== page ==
7

I have the following tables and content

create table t(i int primary key, j int, k char(6000))
create  index ix on t(j)

insert into t values(1,1,1)
insert into t values(2,1,1)
insert into t values(3,1,1) 
insert into t values(4,1,1)
insert into t values(5,1,1)
insert into t values(6,1,1)
insert into t values(7,1,1)
insert into t values(8,2,2) 
insert into t values(9,2,2)

select * from t where j = 1
select * from t where j = 2

I'm really confused on why the first SELECT uses only a Clustered Index Scan (Clustered) while the second one uses a Index Seek (NonClustered) and a Key Lookup (Clustered).

Execution Plans

Can someone clear this up for me?

  • Your primary key is on i. – Jason B. Jul 13 '16 at 20:47
  • I know this has been a while, but I'm getting this situation when creating an index proposed by Brent Ozar's SP_BlitzIndex and also from Azure portal recommendations. I have missing index warning and PK scans. So I create an index, it get's a lot of seeks but also generates PK lookups is this a bad thing? – Pimenta Jul 6 at 17:14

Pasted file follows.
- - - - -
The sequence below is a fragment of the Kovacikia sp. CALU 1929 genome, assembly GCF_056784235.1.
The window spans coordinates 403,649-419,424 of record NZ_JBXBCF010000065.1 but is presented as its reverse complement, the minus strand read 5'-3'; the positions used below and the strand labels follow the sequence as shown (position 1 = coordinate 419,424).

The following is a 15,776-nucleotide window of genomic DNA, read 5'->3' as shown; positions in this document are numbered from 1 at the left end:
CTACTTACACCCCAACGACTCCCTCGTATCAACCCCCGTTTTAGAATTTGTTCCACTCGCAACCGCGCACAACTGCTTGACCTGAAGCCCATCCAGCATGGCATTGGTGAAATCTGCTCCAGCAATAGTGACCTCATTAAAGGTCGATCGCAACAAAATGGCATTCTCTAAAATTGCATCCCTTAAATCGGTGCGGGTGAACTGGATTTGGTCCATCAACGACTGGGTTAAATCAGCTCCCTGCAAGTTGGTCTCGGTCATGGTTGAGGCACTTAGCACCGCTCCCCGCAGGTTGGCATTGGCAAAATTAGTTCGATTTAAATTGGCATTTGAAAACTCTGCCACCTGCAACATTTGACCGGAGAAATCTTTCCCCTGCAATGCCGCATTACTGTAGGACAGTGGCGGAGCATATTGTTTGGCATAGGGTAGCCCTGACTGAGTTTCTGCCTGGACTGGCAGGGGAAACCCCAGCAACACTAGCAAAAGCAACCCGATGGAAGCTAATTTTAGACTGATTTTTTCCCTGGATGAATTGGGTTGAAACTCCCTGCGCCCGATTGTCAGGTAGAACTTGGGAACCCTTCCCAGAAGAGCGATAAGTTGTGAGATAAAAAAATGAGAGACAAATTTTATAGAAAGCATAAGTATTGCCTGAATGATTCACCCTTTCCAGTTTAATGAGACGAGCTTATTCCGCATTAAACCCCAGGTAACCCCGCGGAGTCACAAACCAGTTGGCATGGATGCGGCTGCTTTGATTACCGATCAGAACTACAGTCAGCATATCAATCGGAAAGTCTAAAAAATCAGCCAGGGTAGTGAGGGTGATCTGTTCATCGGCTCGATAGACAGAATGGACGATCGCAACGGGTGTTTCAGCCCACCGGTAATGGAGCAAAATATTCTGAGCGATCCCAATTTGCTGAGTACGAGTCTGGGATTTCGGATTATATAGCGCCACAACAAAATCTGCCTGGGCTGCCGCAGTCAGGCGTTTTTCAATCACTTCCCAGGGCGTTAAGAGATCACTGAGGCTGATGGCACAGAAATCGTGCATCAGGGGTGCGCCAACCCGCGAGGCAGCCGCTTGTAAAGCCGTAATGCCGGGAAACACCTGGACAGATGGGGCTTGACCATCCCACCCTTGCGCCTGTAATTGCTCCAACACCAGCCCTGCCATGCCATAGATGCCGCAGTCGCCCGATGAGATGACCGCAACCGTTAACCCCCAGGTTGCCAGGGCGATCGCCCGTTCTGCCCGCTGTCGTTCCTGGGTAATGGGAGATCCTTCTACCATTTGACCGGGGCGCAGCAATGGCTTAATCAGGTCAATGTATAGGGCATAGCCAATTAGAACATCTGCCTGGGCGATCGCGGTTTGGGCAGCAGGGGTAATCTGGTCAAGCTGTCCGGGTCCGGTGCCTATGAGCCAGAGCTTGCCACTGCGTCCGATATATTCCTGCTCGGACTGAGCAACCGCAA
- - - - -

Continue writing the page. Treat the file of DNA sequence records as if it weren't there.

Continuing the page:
12

Because the majority of the table fits the criteria for the first query, so it is more efficient to scan the clustered index rather than do key lookups for each of the rows that match the criteria.

Key lookups are expensive, and so are usually only used when a small percentage of the table fits the WHERE criteria. Once the query returns a certain percentage of the table (AKA The tipping point) the optimizer falls back to a Clustered Index scan, as that is the more efficient plan.

See Kimberly Tripp's blog post about The Tipping Point

| improve this answer | |
  • Your are right Thank you for your help Chad. – Diogo Jul 13 '16 at 21:04

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